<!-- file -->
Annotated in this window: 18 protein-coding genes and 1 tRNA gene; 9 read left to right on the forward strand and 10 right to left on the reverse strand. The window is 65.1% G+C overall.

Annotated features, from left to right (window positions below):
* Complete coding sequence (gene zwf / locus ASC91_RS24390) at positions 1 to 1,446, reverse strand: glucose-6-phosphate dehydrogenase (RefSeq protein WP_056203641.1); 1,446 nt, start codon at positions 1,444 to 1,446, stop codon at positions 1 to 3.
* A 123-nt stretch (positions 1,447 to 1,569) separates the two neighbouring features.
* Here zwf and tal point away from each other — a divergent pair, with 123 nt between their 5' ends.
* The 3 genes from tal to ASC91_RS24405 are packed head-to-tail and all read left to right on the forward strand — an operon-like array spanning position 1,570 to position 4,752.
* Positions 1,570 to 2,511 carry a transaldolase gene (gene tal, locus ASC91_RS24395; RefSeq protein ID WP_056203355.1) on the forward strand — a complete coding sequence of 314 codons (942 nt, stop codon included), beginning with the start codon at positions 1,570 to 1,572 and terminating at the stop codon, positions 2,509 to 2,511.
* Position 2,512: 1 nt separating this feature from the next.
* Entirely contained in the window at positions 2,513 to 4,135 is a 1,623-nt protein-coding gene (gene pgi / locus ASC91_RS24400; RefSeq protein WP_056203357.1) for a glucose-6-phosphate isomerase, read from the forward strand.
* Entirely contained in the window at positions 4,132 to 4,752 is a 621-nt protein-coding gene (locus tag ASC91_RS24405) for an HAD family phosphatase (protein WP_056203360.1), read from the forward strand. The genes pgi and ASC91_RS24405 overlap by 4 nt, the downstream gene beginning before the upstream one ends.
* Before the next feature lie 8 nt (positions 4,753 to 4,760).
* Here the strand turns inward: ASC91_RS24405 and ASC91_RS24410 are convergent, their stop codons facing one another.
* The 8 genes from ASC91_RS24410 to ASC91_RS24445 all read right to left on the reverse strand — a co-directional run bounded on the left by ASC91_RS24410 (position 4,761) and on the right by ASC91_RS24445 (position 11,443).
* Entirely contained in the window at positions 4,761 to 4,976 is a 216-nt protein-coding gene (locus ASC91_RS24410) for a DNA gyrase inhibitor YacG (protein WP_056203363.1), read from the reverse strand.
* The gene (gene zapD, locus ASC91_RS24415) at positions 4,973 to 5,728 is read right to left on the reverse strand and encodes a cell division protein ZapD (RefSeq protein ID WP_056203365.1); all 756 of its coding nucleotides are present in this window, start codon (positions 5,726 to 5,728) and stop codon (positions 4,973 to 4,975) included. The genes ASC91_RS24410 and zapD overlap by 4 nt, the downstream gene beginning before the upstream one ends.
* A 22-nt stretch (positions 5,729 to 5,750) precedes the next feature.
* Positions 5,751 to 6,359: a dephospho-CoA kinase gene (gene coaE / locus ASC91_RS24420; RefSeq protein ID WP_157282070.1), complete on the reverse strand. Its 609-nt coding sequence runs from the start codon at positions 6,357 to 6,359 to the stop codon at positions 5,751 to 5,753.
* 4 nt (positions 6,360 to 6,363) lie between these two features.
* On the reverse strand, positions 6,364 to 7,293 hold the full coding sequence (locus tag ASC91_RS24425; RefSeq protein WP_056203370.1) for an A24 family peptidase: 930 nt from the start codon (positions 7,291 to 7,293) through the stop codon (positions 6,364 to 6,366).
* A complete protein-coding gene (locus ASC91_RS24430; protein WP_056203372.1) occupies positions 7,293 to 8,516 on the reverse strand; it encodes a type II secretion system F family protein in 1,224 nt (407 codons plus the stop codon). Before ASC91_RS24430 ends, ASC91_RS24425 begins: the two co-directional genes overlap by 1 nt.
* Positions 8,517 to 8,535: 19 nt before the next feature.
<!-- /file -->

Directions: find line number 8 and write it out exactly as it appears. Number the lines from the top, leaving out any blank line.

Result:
* Position 2,512: 1 nt separating this feature from the next.